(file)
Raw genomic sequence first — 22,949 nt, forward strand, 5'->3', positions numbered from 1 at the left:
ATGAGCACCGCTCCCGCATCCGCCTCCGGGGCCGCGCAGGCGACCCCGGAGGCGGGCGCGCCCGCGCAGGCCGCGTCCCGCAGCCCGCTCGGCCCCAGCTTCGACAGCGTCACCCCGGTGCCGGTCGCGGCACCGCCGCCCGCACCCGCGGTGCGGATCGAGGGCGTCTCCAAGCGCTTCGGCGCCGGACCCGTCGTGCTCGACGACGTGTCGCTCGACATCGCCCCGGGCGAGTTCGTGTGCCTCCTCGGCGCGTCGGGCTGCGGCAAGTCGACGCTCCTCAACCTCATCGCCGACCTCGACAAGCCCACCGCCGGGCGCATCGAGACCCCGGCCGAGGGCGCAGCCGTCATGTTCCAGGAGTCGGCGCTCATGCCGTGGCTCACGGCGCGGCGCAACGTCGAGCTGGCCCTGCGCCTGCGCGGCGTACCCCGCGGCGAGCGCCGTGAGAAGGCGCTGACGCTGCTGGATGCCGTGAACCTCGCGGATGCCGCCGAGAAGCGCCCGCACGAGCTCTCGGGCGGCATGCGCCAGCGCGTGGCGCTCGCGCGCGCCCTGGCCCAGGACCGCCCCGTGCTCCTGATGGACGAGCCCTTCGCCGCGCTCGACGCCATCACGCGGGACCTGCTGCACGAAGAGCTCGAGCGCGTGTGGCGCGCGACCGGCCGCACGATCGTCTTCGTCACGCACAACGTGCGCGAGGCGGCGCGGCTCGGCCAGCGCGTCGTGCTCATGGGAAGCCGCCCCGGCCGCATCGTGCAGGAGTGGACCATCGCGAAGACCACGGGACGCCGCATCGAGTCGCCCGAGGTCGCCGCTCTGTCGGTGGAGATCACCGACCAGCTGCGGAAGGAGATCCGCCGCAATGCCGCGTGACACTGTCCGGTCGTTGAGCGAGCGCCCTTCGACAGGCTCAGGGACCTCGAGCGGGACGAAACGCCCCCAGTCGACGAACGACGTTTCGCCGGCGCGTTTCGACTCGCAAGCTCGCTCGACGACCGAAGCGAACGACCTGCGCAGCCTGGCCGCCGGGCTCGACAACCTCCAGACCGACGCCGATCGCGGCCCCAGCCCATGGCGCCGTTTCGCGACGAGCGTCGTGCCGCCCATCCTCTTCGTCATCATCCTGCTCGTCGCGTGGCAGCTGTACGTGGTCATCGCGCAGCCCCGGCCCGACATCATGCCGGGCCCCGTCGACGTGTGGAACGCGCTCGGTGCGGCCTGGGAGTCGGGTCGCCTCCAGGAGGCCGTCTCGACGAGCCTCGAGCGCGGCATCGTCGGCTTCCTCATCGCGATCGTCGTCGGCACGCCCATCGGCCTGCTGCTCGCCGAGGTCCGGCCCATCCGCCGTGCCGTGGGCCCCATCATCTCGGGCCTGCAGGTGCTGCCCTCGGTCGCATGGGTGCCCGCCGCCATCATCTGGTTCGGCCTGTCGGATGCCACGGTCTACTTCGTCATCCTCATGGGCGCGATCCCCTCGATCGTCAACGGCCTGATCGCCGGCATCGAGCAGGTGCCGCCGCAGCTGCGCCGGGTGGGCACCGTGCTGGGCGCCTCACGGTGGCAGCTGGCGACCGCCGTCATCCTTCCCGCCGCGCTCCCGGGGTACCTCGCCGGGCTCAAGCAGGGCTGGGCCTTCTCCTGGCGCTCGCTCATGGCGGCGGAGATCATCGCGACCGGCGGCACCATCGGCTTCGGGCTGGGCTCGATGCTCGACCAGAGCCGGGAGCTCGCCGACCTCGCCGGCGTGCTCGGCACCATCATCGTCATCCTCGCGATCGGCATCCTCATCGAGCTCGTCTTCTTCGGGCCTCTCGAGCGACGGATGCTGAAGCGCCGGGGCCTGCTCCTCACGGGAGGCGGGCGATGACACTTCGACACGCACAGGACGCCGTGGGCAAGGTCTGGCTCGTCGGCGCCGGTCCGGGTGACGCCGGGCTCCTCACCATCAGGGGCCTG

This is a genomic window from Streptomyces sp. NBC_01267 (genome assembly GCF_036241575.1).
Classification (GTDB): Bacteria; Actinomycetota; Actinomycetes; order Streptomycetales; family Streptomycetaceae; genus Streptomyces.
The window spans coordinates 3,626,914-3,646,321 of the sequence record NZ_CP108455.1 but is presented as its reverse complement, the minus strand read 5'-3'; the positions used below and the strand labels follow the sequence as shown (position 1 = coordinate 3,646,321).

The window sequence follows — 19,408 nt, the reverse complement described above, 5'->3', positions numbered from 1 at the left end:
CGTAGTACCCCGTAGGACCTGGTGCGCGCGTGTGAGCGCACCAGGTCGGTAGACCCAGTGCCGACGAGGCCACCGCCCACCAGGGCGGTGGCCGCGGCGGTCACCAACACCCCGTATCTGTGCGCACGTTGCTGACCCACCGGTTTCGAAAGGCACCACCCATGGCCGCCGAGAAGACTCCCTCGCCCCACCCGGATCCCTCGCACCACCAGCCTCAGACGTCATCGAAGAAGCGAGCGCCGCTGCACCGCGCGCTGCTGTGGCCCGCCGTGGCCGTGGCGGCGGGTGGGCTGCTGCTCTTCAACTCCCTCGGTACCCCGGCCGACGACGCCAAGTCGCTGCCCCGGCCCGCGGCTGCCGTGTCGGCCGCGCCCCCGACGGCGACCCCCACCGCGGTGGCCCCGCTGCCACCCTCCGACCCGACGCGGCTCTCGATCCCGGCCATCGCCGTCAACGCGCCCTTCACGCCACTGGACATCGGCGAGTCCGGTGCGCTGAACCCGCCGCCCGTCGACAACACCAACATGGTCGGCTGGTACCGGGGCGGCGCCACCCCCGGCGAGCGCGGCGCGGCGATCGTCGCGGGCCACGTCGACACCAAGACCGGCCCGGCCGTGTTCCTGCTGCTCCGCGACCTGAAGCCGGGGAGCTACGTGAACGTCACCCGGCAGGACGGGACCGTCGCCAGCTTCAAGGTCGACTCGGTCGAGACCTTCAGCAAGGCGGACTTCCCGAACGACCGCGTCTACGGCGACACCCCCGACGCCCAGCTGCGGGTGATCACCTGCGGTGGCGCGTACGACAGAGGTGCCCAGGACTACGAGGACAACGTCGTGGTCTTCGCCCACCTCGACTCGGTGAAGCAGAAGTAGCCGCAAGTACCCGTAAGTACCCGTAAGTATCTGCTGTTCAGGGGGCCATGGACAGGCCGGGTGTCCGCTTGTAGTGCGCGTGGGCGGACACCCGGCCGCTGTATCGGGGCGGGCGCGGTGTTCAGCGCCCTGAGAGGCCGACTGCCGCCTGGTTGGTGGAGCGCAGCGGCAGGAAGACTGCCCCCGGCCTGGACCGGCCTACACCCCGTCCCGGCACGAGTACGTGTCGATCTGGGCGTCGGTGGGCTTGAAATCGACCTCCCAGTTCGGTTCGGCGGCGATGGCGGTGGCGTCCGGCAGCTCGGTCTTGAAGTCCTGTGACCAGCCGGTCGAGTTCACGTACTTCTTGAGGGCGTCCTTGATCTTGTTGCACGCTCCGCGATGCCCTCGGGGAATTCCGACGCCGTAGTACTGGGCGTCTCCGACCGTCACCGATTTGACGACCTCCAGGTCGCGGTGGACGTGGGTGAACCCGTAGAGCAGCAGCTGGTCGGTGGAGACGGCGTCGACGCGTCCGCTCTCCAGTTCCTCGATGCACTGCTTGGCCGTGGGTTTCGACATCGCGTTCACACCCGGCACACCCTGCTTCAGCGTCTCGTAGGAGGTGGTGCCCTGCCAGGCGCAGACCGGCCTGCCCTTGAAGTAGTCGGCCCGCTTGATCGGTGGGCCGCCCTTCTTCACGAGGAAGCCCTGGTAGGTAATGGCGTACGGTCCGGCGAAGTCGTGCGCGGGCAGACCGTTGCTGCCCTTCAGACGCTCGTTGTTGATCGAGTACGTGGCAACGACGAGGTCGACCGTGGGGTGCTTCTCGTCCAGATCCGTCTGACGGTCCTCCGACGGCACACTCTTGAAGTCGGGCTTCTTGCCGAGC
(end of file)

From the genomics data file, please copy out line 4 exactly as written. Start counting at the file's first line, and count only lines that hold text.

Classification (GTDB): Bacteria; Actinomycetota; Actinomycetes; order Streptomycetales; family Streptomycetaceae; genus Streptomyces.